Oil prices fall after Iran attack as market draws down risk premium

By Thomson Reuters Apr 14, 2024 | 8:07 PM

By Colleen Howe

BEIJING (Reuters) – Oil prices fell at Asia’s open on Monday, as market participants dialled back risk premiums following Iran’s attack on Israel late on Saturday which the Israeli government said caused limited damage.

Brent futures for June delivery fell 24 cents to $90.21 a barrel while West Texas Intermediate (WTI) futures for May delivery were down 38 cents at $85.28 a barrel by 1256 GMT.

The attack involving more than 300 missiles and drones was the first on Israel from another country in more than three decades. It had raised concerns about a broader regional conflict affecting oil traffic through the Middle East.

But the attack, which Iran called retaliation for an air strike on its Damascus consulate, caused only modest damage, with missiles shot down by Israel’s Iron Dome defence system. Israel, which is at war with Iran-backed Hamas militants in Gaza, has neither confirmed nor denied it struck the consulate.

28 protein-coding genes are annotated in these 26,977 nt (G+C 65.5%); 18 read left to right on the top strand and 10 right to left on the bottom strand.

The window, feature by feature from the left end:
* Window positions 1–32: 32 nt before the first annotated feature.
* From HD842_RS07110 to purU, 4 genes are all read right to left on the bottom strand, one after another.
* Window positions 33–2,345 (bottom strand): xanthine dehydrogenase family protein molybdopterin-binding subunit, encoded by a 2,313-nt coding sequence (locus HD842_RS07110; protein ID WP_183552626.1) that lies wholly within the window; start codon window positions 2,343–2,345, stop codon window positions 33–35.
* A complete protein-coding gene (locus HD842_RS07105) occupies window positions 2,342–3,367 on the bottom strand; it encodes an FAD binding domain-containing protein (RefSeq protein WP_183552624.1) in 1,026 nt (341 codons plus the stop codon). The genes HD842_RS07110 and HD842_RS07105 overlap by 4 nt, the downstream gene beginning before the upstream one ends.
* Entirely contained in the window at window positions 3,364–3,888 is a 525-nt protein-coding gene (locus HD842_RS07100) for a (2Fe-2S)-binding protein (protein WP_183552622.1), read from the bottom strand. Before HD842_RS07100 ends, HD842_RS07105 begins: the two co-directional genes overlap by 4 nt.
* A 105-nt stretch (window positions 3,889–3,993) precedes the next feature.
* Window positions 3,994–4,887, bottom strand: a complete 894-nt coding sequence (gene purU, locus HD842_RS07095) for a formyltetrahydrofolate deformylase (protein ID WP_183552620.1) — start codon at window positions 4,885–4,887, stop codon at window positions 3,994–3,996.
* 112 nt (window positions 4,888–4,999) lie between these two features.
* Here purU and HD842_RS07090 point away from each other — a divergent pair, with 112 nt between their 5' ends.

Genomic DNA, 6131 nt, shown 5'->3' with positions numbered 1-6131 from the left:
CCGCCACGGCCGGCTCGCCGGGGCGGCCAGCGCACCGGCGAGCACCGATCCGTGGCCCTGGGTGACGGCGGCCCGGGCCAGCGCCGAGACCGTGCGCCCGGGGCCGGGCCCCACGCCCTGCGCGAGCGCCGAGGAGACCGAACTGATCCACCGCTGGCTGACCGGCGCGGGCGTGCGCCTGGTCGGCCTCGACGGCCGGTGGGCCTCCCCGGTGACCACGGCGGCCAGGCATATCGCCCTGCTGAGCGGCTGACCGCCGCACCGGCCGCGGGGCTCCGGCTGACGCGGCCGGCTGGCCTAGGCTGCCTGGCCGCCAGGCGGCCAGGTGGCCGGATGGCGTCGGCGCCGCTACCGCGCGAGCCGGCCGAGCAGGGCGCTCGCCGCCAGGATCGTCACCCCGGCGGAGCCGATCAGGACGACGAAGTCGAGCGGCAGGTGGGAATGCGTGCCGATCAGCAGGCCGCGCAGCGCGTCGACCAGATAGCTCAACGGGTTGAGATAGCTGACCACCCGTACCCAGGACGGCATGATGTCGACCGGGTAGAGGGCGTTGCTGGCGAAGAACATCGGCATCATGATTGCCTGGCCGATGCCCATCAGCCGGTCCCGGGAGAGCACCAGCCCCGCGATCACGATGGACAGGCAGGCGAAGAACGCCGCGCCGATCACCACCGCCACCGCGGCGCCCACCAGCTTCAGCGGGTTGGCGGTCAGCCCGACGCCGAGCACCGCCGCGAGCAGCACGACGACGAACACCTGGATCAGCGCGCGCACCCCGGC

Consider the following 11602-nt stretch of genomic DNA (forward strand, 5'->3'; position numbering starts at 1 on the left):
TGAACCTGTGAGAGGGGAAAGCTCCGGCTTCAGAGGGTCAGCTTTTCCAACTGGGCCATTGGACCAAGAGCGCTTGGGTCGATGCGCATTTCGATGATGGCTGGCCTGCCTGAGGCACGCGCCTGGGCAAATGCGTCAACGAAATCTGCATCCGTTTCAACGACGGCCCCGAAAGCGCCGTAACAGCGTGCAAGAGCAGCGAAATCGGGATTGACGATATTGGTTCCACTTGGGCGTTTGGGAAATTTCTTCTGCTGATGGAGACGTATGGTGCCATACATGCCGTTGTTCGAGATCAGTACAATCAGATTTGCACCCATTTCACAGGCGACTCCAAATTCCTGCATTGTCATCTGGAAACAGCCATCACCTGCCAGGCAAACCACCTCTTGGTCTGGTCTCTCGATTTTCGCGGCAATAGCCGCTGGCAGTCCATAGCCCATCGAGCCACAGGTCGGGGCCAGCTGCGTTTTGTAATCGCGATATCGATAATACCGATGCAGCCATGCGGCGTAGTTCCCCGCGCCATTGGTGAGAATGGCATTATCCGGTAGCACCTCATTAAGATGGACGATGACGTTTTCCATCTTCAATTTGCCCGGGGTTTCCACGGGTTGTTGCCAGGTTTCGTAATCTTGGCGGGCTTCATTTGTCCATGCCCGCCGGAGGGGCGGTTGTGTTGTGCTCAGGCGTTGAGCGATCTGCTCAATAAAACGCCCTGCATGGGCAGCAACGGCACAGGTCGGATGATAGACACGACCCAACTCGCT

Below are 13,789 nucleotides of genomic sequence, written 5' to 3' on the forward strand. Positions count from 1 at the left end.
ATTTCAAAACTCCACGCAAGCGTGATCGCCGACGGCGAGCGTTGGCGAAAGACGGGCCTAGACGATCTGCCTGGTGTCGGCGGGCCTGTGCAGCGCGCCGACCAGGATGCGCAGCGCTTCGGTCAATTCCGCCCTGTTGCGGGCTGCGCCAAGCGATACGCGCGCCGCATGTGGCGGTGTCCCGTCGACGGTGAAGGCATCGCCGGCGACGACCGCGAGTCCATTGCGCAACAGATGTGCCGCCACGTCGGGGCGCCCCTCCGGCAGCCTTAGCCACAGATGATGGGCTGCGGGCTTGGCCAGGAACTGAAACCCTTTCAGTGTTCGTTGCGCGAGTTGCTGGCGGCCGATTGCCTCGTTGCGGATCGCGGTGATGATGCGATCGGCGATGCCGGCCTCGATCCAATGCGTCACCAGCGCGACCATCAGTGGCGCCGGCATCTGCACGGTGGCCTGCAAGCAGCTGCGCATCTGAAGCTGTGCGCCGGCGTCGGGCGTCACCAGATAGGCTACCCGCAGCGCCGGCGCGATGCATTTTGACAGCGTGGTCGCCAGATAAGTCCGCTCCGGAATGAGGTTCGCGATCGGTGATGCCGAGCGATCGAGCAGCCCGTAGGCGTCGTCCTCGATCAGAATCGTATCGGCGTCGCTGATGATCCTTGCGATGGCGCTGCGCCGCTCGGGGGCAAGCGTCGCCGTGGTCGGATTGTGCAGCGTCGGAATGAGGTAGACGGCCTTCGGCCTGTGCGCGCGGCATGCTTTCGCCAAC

While Israeli officials said the country’s war cabinet was in favour of retaliation, the U.S. said it would not take part in any offensive against Iran. Global powers, other Arab nations and the UN secretary general have issued calls for restraint.

“The Iranian retaliatory missile and drone attack on Israel yesterday morning appears sufficient in size to revenge the killing of Iranian military personnel in Syria without being damaging enough to trigger a further escalation in hostilities at this point,” IG market analyst Tony Sycamore said in a client note.

Oil benchmarks had risen on Friday in anticipation of a retaliatory attack by Iran, touching their highest levels since October.

But prices still ended the week down about 1% after the International Energy Agency lowered its forecast for oil demand growth this year.

Despite the limited damage sustained by Israel, analysts were widely expecting at least a short-lived rally in prices this morning.

The attack marks an “unprecedented and dangerous development in an already volatile region,” said Rystad Energy Senior Vice President Jorge Leon.

Analysts said more significant and longer-lasting price effects from the escalation would require a material disruption to supply, such as constraints on shipping in the Strait of Hormuz near Iran.

So far, the Israel-Hamas conflict has had little tangible impact on oil supply.

A “less certain path to Fed rate cuts” because of persistent U.S. inflation also weighed on prices, Sycamore said. “However, in the medium term, ongoing geopolitical instability in the Middle East and Europe means that all the risks remain to the topside in crude oil towards $90.”

(Reporting by Colleen Howe; Editing by Christopher Cushing)